How Did the Goat Project Get Started?
The idea of keeping goats began in 2004 with a plan to bring dairy goats from France for the production of cheese and yoghurt. The first goats, four females and one male, arrived at The Farm in December that same year. Cheese production started immediately and proved to be a big success, but yoghurt production proved difficult with such a small herd.
Once several babies were born and a Vietnamese male goat introduced, The Farm was able to establish a breeding program. To obtain a certain resistance without losing milk production ability, we aimed for a breed with 7/8 western and 1/8 local blood. After trials, errors, a few setbacks that were resolved, and a growing cross-bred herd, we were able to begin a limited production of cheese.
In November 2008, we obtained, through a generous donation, additional goats from Thailand, ensuring their good health and proper certification and vaccinations.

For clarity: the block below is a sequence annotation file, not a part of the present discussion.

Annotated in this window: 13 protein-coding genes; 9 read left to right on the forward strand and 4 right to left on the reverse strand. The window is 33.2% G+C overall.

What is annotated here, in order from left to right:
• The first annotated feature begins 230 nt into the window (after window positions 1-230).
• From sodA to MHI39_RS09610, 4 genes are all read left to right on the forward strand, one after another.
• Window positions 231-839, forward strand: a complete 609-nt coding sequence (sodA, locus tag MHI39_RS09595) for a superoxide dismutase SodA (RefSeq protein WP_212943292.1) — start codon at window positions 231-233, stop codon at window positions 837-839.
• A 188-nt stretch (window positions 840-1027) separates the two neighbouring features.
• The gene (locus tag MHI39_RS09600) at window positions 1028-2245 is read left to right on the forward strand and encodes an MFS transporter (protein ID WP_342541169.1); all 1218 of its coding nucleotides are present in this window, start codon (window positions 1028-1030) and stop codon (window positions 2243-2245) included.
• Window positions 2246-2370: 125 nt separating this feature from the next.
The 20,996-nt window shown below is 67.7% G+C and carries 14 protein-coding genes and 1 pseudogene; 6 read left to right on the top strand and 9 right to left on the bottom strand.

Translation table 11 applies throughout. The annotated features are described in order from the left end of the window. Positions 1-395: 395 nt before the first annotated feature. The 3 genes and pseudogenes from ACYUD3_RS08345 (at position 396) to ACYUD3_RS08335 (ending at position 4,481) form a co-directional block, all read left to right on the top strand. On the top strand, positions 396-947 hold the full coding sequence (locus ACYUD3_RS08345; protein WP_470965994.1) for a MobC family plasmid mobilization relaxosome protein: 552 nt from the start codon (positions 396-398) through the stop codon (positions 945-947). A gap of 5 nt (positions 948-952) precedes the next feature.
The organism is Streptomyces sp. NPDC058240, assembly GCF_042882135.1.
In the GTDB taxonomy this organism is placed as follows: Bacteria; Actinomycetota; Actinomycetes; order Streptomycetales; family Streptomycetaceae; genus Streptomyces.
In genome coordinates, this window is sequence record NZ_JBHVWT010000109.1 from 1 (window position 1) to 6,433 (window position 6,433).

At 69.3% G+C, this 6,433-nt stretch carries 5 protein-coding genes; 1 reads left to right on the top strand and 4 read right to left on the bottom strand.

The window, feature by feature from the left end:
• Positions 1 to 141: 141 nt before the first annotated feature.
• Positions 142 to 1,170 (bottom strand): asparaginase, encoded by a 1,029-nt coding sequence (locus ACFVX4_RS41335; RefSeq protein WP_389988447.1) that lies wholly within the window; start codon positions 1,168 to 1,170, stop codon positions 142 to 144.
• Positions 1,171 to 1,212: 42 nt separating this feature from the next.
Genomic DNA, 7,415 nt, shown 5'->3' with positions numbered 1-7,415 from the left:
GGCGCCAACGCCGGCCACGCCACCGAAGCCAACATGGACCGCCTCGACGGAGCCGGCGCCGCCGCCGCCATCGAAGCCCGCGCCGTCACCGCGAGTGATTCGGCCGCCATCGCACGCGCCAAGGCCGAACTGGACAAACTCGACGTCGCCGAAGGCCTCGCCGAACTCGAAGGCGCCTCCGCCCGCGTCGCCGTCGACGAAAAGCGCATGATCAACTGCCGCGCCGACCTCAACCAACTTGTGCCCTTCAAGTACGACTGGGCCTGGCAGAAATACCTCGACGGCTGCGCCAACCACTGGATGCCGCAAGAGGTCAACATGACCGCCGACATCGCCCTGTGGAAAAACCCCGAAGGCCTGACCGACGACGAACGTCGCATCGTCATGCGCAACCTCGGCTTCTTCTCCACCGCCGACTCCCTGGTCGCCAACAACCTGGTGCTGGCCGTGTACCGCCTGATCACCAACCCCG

Meanwhile, we started building a new goat stable to accommodate the increased herd. This new goat stable was largely financed by a French NGO called Feu Vert pour le development. A concrete, sloped base was constructed to collect the goat droppings to be used as fertilizer at the Organic Farm. We used wood and bamboo to make the rest of the stable. We also planted more forage, such as banana trees and pigeon pea, to satisfy the enormous appetite of our goats.
How Does Having Goats Benefit Our Farm?
We currently produce a smooth, delicate goat cheese, which is served at The Farm, and sold to restaurants in Vang Vieng and Luang Prabang. The production of cheese takes only three days through a simple, but highly effective, process.
What Does the Future Look Like?
Our long-term goal is to distribute goats to local farmers and train them in the raising this type of milk/cheese-producing goat. To meet this end, we will establish a “Goat Bank.” Farmers will receive the goats free. They will in turn “pay back” in the following years the same number of baby goats (min. 35 kg), which then can be given to other farmers. Farmers will be encouraged to produce yoghurt rather than cheese, as cheese is not consumed by Lao people. As the diet of subsistence farmers and their families is mainly rice and lacks proteins, milk products can help correct this situation. Also the production of yoghurt does not require a large investment and would therefore not be a hardship for the farmer. A bucket and a small pot bought at the local shop can be used to get started.